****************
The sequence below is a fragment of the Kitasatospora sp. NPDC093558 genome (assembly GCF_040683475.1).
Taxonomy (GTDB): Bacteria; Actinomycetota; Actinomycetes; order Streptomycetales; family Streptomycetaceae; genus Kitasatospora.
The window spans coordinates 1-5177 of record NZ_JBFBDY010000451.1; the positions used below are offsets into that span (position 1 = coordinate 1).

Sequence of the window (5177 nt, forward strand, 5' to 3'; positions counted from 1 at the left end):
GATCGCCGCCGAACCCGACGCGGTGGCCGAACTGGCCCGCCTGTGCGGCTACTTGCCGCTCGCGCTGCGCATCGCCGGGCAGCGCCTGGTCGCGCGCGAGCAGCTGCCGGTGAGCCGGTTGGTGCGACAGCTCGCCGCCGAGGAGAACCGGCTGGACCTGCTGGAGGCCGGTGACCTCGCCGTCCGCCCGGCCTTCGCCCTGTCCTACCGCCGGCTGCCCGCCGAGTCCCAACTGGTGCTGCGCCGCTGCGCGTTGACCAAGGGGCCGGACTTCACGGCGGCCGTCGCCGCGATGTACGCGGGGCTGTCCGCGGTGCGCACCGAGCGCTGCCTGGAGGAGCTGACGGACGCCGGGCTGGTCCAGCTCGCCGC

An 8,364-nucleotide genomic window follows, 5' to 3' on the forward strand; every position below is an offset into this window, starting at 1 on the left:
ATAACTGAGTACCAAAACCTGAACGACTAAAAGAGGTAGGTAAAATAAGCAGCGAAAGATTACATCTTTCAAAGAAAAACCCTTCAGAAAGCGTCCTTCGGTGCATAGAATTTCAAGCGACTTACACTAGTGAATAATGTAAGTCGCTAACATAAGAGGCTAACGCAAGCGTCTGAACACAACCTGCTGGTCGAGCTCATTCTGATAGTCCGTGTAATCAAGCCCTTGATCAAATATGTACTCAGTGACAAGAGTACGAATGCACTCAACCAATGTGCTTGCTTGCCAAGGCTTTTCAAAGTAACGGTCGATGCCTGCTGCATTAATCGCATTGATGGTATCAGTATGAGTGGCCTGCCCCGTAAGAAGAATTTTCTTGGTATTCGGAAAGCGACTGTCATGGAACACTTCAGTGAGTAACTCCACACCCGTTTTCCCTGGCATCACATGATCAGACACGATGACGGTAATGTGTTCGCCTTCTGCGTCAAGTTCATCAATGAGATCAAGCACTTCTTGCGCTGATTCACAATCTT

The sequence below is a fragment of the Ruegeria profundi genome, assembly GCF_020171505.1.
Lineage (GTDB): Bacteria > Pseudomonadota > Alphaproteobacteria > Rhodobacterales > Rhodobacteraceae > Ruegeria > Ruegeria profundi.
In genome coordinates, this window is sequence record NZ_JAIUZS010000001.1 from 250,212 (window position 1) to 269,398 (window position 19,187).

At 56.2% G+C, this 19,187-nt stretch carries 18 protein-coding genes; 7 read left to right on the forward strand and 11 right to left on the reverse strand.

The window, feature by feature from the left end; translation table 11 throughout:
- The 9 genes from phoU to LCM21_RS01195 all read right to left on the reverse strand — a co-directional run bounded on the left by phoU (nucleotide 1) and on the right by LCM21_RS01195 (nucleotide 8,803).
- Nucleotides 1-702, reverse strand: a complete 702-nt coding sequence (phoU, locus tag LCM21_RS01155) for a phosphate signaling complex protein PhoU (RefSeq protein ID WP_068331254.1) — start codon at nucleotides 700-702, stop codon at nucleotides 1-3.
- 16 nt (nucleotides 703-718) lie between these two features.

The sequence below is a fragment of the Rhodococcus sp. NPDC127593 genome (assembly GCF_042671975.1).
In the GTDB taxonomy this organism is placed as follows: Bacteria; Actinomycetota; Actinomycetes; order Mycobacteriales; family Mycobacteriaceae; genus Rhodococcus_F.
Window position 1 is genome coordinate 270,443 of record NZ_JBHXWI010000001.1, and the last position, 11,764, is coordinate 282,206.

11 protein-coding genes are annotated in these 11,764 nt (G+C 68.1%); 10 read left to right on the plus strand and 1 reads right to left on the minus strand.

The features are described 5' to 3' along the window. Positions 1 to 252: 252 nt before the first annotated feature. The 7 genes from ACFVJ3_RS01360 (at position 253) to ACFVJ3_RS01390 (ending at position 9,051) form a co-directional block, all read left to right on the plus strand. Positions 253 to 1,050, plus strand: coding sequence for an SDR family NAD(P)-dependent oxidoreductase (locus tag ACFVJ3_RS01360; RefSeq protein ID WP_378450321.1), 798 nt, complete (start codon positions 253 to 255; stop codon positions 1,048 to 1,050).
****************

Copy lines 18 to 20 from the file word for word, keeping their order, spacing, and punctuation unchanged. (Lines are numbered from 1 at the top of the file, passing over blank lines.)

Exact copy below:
Window position 1 is genome coordinate 270,443 of record NZ_JBHXWI010000001.1, and the last position, 11,764, is coordinate 282,206.

11 protein-coding genes are annotated in these 11,764 nt (G+C 68.1%); 10 read left to right on the plus strand and 1 reads right to left on the minus strand.

The features are described 5' to 3' along the window. Positions 1 to 252: 252 nt before the first annotated feature. The 7 genes from ACFVJ3_RS01360 (at position 253) to ACFVJ3_RS01390 (ending at position 9,051) form a co-directional block, all read left to right on the plus strand. Positions 253 to 1,050, plus strand: coding sequence for an SDR family NAD(P)-dependent oxidoreductase (locus tag ACFVJ3_RS01360; RefSeq protein ID WP_378450321.1), 798 nt, complete (start codon positions 253 to 255; stop codon positions 1,048 to 1,050).